C. Meredith's Medical History

On May 15, 2009, Meredith was admitted to the Mental Health Institute ("MHI") in Mt. Pleasant, Iowa, on referral from St. Luke's Hospital in Cedar Rapids, Iowa. Dr. Martin W. Carpenter, M.D., described Meredith's "history of present illness" as follows:

Meredith stated she has had severe substance abuse problems since 2006. She was consumed with using "crack, " but has not used for the past 6-9 months. She recently switched to using methamphetamine which eventually got her into legal problems. In 2/2007, her children were taken from her and this caused depression and anxiety to increase. It is documented that she has current problems with medication non compliance and keeping follow-up appointments when she is not institutionalized. She adamantly does not want to be here because she cannot smoke while she is here. She describes her current mood as extremely anxious and her sleep is horrible. Her appetite is fair, she has no energy, no interest, some guilt and she endorses problems with memory and concentration. Her anxiety is high and she does have occasional panic attacks, but she cannot elaborate on this. She endorses mania. She denies suicidal or homicidal ideation. She endorses posttraumatic stress. She denies any eating disorders or obsessive compulsive disease. She stated she hears the radio and people talking in her head. In a darkened room she also sees "shadow people."

(Administrative Record at 635.) Dr. Carpenter further noted that Meredith had a past psychiatric history of depression, severe anxiety, and thought disorder. Lastly, Dr. Carpenter indicated that Meredith started using drugs when she was 15, including methamphetamine, crack, marijuana, heroin, LSD, and cocaine.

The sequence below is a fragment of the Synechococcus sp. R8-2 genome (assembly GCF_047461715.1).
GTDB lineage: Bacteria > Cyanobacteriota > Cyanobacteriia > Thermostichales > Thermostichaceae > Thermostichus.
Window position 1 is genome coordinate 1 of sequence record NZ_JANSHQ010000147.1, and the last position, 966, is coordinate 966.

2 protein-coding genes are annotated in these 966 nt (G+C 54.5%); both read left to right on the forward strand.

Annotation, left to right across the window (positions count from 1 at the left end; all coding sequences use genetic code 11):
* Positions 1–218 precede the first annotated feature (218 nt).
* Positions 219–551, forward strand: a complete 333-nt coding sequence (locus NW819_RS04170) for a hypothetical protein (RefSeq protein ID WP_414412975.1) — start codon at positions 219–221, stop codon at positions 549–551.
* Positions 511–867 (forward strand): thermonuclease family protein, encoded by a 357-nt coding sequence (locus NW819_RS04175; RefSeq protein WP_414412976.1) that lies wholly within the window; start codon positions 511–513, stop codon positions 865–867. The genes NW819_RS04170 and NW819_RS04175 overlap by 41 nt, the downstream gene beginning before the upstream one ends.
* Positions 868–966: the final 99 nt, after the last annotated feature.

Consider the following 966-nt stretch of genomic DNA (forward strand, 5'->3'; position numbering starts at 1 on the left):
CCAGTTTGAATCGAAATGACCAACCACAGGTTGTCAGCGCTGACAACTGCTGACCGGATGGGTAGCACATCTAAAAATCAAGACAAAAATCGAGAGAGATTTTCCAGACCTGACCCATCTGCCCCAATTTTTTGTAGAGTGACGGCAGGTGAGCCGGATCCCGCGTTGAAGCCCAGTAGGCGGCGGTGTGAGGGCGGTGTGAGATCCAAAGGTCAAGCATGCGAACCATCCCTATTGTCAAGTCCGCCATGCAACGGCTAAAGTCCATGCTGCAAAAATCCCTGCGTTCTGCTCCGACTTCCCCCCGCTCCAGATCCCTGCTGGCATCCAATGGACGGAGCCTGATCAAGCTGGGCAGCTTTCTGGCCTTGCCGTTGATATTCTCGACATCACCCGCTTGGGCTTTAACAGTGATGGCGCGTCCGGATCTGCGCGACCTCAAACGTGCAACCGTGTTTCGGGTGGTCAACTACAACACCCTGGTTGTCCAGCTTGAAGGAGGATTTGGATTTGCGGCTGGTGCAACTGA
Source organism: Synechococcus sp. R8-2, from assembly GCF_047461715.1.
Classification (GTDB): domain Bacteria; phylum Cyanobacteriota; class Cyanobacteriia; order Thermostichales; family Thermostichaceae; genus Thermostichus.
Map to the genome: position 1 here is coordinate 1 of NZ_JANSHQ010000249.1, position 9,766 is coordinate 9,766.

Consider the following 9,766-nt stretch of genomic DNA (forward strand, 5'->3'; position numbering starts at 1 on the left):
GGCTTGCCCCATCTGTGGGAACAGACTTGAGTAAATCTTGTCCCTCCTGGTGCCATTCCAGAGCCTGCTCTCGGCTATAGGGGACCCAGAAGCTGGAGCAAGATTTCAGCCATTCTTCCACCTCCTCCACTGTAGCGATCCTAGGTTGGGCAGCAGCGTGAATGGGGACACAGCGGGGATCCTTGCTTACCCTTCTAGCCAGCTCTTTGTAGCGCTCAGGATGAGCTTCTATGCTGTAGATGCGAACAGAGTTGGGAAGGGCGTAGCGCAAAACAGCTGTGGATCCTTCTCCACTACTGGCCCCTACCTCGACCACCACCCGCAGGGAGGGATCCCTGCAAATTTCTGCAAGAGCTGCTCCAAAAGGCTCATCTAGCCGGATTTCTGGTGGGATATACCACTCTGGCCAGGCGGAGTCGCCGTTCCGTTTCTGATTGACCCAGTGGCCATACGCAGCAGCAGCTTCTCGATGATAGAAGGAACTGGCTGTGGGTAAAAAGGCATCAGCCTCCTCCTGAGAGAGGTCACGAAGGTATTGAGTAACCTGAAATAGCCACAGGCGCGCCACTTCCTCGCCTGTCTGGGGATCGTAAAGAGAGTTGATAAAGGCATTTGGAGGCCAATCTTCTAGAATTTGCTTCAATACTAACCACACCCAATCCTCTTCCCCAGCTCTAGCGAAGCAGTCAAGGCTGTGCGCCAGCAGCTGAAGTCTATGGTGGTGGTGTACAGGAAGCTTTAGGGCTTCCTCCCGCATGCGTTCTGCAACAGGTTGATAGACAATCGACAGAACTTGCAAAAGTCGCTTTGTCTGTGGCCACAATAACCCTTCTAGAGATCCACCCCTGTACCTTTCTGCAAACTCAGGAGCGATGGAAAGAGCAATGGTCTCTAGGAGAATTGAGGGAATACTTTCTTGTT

Dr. Carpenter opined that Meredith "seemed to improve" over the course of her treatment at MHI. She was treated primarily with medication. At the time of discharge, Meredith was diagnosed with bipolar affective disorder, methamphetamine abuse, generalized anxiety disorder, and borderline personality disorder. Her GAF score at admission was 30, and upon discharge it was 50. Dr. Carpenter opined that Meredith's prognosis was "fair." She was discharged on June 15, 2009, and ordered to continue her medications. Additionally, she was discharged to outpatient care at the Area Substance Abuse Council in Cedar Rapids, Iowa.

On September 23, 2009, Meredith was referred by Disability Determination Services ("DDS") to Dr. Danice F. Klimek, M.D., for a consultative examination. Dr. Klimek reviewed Meredith's medical history as follows:

She states she began having problems with her feet in 2007 and was initially seen by Dr. Knudson. She was diagnosed with a bone spur on the right foot and underwent surgery to have this removed.... She states she was then seen again in the Summer of 2008 by a doctor at Mercy Hospital and diagnosed with neuropathy of both feet.... She states that she is currently being followed by Dr. Knudson at the Iowa Foot and Ankle Clinic and continues to use medication to assist with her pain, which does not seem to help. She complains of constant pain in both heels, which is made worse with weight ...